At a hastily-called news conference Saturday (Feb.7), a host of parish, state and federal officials announced that a U.S. Department of Agriculture scientist investigating the bacteria that led to the death of a monkey at the center last year had fallen ill and that tests revealed she had the bacteria in her blood. Investigators say it's too early to determine definitively if the scientist became sick as a result of her work at the center or whether she may have been exposed to Burkholderia pseudomallei as a result of her travels.A hastily called press conference alerts the area that they do not need to worry about this thing they would not otherwise have been aware of. That is very reassuring. Right after having been very frightening.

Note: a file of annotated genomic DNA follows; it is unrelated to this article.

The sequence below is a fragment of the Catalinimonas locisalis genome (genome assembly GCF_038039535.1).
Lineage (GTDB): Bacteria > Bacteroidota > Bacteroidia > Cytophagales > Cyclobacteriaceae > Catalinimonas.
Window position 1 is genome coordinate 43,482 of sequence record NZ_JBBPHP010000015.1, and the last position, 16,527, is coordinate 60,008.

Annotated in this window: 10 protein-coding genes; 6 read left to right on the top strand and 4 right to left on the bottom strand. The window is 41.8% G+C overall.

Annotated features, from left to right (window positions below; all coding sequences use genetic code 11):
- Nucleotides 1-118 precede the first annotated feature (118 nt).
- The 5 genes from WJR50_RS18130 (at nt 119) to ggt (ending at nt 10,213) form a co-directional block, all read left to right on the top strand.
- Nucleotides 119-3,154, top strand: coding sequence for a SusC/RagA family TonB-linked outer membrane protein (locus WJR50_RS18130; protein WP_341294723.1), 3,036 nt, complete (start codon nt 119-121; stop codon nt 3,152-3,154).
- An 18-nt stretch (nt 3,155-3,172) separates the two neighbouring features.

The bacteria are rarely transmitted from person to person or animal to person. Melioidosis is primarily a tropical climate disease and is widespread in southeast Asia and northern Australia. The bacteria that cause the disease are found in contaminated soil and water and spread to humans and animals through direct contact with the contaminated material, usually through an open cut.
Officials have said there's no reason to believe that the bacteria have spread beyond the primate center and there are no reports of sick individuals at the research facility, which employs about 300 people.
Anyway, longtime diseased monkey enthusiasts will note that this is not the first such incident by a long shot. They do have fun at the Tulane monkey house.